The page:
The first step to a powerful voice is getting to know yours. That's not as silly as it sounds. You may think you know your voice; after all, you're always speaking to people at work, at home, and on the phone. But in those instances you're listening to them, not to yourself.
Getting your voice ready for a speech means listening to the way you start sentences, form vowels, and pause after periods. You should practice speaking aloud often. Use your own words, the newspaper, anything. Read to the kids, to the dog; recite in the shower. Develop a love for good speech; listen to audiocassettes of powerful speakers reading book excerpts. Listen to how classically trained actors such as James Earl Jones or Meryl Streep use their voices, as instruments of feeling.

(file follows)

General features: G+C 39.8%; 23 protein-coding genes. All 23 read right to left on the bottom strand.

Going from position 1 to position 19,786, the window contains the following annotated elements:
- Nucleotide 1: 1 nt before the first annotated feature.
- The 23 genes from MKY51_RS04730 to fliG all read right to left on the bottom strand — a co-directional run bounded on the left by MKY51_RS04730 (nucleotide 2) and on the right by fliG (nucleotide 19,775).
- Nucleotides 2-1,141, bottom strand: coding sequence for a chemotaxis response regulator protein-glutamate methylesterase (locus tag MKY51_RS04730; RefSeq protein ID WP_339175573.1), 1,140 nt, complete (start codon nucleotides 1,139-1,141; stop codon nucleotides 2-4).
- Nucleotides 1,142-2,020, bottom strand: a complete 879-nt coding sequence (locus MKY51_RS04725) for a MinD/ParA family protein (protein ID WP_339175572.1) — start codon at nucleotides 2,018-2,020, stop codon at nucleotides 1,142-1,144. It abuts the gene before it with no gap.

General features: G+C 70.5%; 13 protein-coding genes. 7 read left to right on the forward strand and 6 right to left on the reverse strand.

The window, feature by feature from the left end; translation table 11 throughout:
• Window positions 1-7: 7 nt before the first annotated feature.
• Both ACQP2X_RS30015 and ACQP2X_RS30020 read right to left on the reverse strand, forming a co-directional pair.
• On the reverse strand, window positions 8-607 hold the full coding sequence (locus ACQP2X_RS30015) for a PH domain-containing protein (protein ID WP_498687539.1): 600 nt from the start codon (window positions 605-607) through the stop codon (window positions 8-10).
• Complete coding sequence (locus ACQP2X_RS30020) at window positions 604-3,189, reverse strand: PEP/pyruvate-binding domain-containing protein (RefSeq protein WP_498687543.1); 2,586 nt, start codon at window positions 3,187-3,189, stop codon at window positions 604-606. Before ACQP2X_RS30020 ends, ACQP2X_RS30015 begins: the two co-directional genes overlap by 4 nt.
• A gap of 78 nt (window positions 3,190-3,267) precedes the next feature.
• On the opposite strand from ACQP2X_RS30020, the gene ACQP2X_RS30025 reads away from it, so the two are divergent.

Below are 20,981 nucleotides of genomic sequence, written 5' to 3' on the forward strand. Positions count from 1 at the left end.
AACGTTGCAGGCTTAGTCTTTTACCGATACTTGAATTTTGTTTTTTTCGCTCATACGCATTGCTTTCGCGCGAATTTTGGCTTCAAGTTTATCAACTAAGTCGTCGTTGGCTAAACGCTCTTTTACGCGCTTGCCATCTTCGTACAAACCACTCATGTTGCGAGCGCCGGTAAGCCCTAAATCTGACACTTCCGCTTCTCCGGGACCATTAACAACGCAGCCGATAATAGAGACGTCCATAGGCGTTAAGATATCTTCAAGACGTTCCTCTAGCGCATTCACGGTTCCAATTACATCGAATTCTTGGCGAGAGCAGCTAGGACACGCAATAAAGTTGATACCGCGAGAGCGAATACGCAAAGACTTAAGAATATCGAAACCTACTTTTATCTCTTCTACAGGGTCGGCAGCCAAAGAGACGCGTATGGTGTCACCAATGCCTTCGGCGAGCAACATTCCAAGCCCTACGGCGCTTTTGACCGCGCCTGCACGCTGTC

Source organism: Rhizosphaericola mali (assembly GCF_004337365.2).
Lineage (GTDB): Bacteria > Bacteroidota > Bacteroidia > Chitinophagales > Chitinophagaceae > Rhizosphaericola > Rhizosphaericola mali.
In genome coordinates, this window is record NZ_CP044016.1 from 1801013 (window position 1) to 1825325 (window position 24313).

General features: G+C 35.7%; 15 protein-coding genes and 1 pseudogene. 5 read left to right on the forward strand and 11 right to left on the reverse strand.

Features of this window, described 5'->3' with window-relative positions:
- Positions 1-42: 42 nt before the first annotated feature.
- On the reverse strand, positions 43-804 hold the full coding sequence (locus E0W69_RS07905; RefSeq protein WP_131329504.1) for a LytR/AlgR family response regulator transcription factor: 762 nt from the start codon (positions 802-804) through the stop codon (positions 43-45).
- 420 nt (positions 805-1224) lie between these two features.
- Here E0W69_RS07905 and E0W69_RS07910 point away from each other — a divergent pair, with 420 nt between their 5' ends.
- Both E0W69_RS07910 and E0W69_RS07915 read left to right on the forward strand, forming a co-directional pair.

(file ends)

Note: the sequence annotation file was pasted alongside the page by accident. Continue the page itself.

Look in the mirror to see how you are making the sounds. Make a habit of speaking aloud to yourself every day. Use a tape recorder and the exercises in this chapter and listen to your progress. Evaluate yourself often; use the form at the end of this chapter. Once you have started to listen to your voice objectively, you're ready to tackle the fine points of controlling it.